Advanced Instrument Processing Solutions

Archive for the ‘AAMI’ Category

International Healthcare Central Service/ Sterile Processing Week Oct. 12-19 2014

I want to take this opportunity to wish all my colleagues throughout the World a Happy CSSD/SPD Week!! You are all truly the unsung and forgotten HEROS of Healthcare, without whom a facility cannot function, yet few people know who you are and how important your job is. I know from personal experience that if someone asks me what I do for a living and I tell them I’m a Certified Sterile Processing Technician their eyes glaze over they look around quizzically and then ask “what the heck does that mean?” I think it is high time we make ourselves known. Everybody knows what a Doctors job entails, what a Nurse does and even what X-ray and Respiratory techs do, but how many people know what you do for a living? When I explain to people that a Sterile Processing Tech decontaminates assembles and disinfects, high level disinfects, or sterilizes equipment and instruments according to the modalities needed to make them safe to reuse I am usually told “I thought the nurses and doctors did that” (sigh…yes and pigs can fly). All of us who have ever worked in CSSD/SPD know the answer to that.

Isn’t it time you got the recognition you deserve for the job you do? Be proud of what you do, you are patient safety advocates, let people know that! Tell people what you do and how your adherence to recommended best practice and standards keeps patients safe from HAI’s and SSI’s even though you have no direct patient contact. Celebrate your week with your Team too…Yes You are TEAM…I know the tensions that go on in CSSD/SPD, I have worked all three shifts, unless your department works as a “well oiled machine” one shift helping out the other, you will never garnish the respect your department deserves.

 Above all I urge you all to keep yourselves educated and educate others on what you do and why. Always follow recommended best practices, this is what your facility will be audited on by TJC, AAHC, CMS, etc. If you process items “off label” to get things done quicker for a case, it is not the doctor that will be in question in court if there is litigation due to an SSI, it is you. If someone asks you why things are taking so long, tell them you are following the IFU of the manufacturer on reprocessing. Let those who question you see the IFU of what you are reprocessing, unless they have the capability of changing the laws of physics, you are doing things right. Keep yourself abreast of all the newest technologies in Sterile Processing and what is going on in medicine. We live in an ever changing world. The Sterile Processing Department of today is not what it was 30 years ago, instruments have become exceedingly complex and the pathogens we are fighting have become more drug resistant.  Keep the IFU’s for all the equipment you reprocess current and learn about the pathogens you are fighting (here is a link to the CDC’s 2013 antibiotic resistant threats to get you started, yes it’s pre Ebola and EV-D68 but those both are Viruses which antibiotics have no effect on. )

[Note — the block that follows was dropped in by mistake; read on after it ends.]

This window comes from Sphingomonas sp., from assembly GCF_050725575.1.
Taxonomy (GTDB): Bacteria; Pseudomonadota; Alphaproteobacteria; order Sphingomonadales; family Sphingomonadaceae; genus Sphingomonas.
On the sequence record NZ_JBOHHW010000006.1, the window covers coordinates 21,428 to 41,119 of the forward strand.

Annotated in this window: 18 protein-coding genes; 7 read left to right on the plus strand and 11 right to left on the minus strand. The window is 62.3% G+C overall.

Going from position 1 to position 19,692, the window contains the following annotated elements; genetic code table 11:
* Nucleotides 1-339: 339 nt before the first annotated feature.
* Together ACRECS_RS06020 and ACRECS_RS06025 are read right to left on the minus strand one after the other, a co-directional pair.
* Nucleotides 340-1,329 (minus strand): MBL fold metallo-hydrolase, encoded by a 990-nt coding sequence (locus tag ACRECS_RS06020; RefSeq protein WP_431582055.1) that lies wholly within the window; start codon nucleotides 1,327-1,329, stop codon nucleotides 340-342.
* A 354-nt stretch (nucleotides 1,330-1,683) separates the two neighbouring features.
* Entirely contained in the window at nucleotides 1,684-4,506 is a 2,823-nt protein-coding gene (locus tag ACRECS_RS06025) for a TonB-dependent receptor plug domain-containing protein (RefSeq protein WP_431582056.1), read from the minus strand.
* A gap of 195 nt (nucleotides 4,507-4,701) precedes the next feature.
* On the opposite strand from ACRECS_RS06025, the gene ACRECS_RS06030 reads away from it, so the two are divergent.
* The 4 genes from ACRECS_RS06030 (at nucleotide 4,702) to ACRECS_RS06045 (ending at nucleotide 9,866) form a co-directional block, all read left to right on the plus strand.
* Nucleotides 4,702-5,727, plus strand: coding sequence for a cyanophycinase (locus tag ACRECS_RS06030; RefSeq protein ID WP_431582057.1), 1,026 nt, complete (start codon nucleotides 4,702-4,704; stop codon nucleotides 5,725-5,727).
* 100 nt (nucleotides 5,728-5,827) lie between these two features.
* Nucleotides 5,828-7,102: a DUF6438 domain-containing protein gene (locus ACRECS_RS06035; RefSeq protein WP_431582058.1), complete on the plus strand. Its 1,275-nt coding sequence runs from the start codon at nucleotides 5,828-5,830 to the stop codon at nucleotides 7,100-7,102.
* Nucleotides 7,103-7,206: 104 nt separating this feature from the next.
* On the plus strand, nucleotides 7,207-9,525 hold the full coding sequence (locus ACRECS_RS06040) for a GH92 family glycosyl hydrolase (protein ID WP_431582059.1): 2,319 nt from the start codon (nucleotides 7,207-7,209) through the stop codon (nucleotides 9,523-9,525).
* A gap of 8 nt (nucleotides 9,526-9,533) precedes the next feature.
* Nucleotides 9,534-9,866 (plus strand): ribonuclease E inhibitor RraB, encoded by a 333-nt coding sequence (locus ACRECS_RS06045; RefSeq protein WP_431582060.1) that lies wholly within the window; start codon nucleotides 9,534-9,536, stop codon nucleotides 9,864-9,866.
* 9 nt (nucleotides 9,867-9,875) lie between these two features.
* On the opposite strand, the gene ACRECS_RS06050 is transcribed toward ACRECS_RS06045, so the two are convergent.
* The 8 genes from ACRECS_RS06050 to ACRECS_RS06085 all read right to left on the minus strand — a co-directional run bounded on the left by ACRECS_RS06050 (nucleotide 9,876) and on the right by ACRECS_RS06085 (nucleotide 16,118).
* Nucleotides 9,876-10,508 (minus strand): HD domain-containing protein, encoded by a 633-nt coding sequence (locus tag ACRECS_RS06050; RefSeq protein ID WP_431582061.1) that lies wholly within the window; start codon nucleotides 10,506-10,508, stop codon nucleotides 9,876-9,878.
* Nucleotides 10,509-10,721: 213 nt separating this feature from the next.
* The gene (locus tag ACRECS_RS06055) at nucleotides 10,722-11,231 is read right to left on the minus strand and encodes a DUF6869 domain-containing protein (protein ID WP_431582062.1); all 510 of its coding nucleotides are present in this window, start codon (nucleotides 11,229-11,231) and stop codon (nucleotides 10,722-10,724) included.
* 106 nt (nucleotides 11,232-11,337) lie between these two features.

Above all I want to personally Thank You All for working diligently in the most Important Department in Healthcare!

We have a lot of problems cleaning the soil off of the Bi-polar and Mono-polar surgical instruments at our facility, do you have any suggestions?